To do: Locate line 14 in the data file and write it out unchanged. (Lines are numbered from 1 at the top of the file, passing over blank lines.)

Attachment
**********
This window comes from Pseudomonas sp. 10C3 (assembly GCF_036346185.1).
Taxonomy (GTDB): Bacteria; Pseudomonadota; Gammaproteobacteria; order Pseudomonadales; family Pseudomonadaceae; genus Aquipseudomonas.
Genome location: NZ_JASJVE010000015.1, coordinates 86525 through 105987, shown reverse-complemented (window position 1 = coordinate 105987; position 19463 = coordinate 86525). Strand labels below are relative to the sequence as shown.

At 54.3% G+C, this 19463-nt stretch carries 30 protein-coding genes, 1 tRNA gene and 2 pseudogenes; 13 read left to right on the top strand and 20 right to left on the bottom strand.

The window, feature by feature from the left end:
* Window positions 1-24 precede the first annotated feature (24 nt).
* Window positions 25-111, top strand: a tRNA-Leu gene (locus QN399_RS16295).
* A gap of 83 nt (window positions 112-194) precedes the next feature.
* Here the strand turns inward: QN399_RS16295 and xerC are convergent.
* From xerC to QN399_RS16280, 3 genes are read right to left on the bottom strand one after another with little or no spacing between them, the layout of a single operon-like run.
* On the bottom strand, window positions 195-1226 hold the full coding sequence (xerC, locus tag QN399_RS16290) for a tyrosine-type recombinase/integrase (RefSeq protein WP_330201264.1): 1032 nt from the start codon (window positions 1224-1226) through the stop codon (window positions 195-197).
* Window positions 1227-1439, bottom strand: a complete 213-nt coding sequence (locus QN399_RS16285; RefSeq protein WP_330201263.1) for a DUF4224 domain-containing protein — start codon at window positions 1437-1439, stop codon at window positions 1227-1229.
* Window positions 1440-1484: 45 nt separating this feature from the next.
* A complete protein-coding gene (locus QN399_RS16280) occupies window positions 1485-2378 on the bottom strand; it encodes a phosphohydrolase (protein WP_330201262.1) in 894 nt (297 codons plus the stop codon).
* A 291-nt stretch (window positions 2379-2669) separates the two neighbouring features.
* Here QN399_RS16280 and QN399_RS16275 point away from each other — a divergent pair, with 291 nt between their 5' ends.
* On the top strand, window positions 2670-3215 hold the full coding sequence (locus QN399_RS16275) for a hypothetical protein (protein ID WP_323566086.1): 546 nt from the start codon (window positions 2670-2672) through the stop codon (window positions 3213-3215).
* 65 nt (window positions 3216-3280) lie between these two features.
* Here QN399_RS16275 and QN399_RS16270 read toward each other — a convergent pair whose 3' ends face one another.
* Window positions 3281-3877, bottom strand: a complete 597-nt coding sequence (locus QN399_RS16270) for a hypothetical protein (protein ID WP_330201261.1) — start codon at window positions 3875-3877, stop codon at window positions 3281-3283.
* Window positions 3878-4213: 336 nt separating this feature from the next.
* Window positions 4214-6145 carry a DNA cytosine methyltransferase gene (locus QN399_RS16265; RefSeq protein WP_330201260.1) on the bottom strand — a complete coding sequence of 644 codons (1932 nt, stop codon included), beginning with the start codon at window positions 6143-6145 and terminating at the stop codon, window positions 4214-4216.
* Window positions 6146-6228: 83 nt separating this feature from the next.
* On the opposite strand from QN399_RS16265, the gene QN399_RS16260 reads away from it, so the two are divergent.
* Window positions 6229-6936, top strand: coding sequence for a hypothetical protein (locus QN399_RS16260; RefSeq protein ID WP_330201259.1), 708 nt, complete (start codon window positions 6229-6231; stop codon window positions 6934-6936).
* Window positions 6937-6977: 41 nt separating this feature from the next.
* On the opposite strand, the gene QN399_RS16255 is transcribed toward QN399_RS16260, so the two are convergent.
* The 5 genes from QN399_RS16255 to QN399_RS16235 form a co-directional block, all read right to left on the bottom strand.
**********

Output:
* A complete protein-coding gene (locus QN399_RS16280) occupies window positions 1485-2378 on the bottom strand; it encodes a phosphohydrolase (protein WP_330201262.1) in 894 nt (297 codons plus the stop codon).